What is Dictionary.com?Dictionary.com is one of those sites that anyone who searches on the Web on a regular basis should have bookmarked. You can search Websters dictionary, a Spanish dictionary, the Oxford English dictionary, a Latin dictionary - well, just about any kind of dictionary you can think of. Dictionary.com is a huge reference search service, and could be thought of as a dictionary meta search engine.
Dictionary.com Home PageThe Dictionary.com home page is a bit crowded and it doesn't have the most user-friendly of designs. But don't let that throw you off-there's some serious dictionary search power here.
The main thing you need to worry about is the search query box, and that's right at the top of the page. You have the choice of searching through dictionaries (I counted at least 15, probably more, dictionaries that Dictionary.com pulls its results from), a thesaurus, an encyclopedia, and the Web. We'll look at each of these separately.
Find Definitions with Dictionary.comI searched for definitions of the word immmortal and was asked if I meant to say "immortal", a great feature for anyone who's looking for the definition of a word but can't really spell it. The correct spelling, immortal, was soon found.
Search results in Dictionary.com for word definitions all have pronunciation keys so you can hear how the word sounds when spoken (especially useful when searching for words in a different language). The dictionary source from which the result has been pulled is displayed at the bottom of each search result.
Free Online Thesaurus with Dictionary.comSwitch the radio buttons under the search bar on the main page of Dictionary.com to Thesaurus (or just point your browser to Thesaurus.com) and you'll be able to find synonyms for pretty much any word you can think of. My search for good returned 432 entries, far more than I could ever use. The search results not only give you synonyms, but you can also view the definition, antonyms, and parts of speech.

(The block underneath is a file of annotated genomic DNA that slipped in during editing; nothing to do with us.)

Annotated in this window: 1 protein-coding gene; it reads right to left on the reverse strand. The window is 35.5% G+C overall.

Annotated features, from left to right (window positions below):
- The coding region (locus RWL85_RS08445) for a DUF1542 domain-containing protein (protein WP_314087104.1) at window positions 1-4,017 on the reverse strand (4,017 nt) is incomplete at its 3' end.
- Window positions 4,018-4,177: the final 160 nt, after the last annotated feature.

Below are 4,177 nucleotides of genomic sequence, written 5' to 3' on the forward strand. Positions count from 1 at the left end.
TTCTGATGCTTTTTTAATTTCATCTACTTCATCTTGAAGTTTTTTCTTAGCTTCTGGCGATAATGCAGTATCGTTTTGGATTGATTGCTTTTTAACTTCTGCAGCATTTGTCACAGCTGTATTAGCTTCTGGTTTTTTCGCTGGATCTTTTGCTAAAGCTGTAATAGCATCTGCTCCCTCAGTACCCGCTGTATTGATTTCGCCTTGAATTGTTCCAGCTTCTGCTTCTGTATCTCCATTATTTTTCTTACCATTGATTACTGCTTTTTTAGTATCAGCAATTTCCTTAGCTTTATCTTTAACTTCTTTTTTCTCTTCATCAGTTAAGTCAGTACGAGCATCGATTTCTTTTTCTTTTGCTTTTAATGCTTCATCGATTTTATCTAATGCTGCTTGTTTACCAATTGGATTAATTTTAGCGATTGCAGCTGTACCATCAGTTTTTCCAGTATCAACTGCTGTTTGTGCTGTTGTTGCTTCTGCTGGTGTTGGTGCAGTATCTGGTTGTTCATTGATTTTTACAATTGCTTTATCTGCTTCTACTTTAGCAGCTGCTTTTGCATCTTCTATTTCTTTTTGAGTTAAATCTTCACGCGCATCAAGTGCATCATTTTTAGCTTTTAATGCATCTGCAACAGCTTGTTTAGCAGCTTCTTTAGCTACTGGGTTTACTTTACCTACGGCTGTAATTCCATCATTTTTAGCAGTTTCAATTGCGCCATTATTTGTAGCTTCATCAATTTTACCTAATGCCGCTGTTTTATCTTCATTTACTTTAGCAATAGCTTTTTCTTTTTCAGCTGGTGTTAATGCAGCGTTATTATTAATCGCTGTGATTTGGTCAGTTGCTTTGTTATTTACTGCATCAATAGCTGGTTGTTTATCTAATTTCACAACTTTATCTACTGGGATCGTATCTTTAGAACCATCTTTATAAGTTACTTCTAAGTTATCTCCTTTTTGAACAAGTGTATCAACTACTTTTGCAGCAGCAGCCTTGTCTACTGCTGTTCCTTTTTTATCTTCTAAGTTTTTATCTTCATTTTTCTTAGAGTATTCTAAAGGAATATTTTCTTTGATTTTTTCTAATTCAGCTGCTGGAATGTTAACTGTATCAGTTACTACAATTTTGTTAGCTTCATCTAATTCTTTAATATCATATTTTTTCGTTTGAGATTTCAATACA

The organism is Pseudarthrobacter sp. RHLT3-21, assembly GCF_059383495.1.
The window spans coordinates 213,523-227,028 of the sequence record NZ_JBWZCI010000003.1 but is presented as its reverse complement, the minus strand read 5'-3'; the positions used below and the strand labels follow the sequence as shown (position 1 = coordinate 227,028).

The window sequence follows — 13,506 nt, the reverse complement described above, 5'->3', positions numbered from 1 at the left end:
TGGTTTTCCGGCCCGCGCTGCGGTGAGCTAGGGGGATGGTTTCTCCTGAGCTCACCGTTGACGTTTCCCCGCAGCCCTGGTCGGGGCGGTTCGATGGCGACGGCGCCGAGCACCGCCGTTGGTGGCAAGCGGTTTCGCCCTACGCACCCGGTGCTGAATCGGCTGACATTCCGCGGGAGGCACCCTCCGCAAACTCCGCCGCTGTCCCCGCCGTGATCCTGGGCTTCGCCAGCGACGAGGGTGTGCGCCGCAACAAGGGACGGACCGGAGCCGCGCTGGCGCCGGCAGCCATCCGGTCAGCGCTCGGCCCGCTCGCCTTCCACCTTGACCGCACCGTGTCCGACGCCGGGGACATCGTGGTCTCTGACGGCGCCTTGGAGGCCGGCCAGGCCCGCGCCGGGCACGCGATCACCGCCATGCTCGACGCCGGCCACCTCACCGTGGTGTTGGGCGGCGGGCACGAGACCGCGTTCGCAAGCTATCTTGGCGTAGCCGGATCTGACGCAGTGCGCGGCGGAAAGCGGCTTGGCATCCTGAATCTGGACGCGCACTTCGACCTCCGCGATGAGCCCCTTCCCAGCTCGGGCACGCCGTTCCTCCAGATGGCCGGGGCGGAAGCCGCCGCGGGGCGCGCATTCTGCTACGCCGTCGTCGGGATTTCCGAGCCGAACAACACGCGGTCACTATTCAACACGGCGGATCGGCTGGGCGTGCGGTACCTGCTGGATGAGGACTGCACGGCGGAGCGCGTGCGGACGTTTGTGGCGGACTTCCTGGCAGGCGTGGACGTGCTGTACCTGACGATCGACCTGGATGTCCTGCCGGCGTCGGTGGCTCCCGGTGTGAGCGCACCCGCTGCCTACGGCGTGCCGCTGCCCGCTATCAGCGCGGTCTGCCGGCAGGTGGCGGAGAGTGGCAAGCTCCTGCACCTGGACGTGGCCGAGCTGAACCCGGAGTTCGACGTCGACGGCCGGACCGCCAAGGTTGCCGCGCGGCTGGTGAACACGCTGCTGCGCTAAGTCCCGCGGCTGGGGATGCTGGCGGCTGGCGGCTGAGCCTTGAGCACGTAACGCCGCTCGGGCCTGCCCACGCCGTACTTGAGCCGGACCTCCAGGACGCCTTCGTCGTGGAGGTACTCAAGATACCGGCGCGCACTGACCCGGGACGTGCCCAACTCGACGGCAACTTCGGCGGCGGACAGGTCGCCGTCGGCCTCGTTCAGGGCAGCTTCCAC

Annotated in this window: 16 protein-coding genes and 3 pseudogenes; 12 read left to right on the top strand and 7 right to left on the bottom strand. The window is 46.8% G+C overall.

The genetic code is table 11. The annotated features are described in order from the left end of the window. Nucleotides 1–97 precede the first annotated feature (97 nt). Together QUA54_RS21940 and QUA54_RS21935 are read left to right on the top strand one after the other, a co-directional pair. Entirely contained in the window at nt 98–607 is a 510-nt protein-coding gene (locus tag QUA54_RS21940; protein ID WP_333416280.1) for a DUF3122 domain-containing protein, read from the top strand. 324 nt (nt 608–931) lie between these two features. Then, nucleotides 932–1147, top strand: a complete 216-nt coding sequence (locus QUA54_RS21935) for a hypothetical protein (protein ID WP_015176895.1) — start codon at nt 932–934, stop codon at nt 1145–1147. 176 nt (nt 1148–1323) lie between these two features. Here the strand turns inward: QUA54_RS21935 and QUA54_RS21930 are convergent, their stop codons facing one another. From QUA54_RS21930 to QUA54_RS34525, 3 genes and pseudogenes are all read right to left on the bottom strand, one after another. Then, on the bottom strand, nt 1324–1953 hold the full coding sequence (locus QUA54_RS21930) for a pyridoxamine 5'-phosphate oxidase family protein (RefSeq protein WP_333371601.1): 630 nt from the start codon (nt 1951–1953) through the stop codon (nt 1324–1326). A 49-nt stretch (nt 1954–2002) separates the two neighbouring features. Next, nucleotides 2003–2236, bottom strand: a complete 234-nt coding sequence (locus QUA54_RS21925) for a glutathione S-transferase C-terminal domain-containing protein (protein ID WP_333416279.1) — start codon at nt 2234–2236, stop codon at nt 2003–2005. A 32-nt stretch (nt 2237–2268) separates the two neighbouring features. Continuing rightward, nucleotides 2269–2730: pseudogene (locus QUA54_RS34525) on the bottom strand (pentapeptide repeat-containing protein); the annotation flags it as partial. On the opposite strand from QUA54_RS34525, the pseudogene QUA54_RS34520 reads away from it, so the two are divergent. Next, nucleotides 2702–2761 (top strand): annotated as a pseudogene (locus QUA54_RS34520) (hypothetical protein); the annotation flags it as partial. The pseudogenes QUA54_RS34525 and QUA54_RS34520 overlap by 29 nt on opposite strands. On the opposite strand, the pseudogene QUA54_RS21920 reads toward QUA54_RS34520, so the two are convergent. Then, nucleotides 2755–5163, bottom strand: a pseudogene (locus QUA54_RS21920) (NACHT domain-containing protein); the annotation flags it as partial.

Free Online Encyclopedia with Dictionary.comPart of Dictionary.com's stable of reference search services, you can either just switch the radio button to Encyclopedia as we did with the Thesaurus, or navigate to Encyclopedia. Articles are retrieved by title; that is, if your search term is in the title of the encyclopedia article, it will be in your search results. My search for good returned around 400 results; click on the link (there's no annotation, unfortunately) and you'll be brought to a precis of the encyclopedia article, with a link to the original source, which seems to be ONLY Wikipedia.
Dictionary.com Extras-Word of the Day, Style Guide, Translator, etc.There are so many really cool features at Dictionary.com that I'm only going to pick a few.Here are the ones that I really liked:
- Word of the Day: For serious wordophiles. You can also sign up to get the word of the day by email or RSS feed.
- Style Guide: Wow, do I ever wish I had this in college. Dictionary's Style Guide is an extremely comprehensive resource. A must-have bookmark for any student.
- Translator: You can just copy and paste whole chunks of text here, and then choose from what to what language you'd like it to be translated from the drop-down menu.
Why Should I Use Dictionary.com?While Dictionary.com is not going to win any site design awards, it more than makes up for that with the depth of its dictionary search power. Anyone who's looking to retrieve more than one dictionary source at a time will find that Dictionary.com is an invaluable resource. In addition, it's thesaurus tool is VERY useful (and fast!), and Dictionary.com's various extra features (as detailed above) are well worth a bookmark. Dictionary.com is a great dictionary search engine that should be on every student and Internet researcher's list of useful sites.
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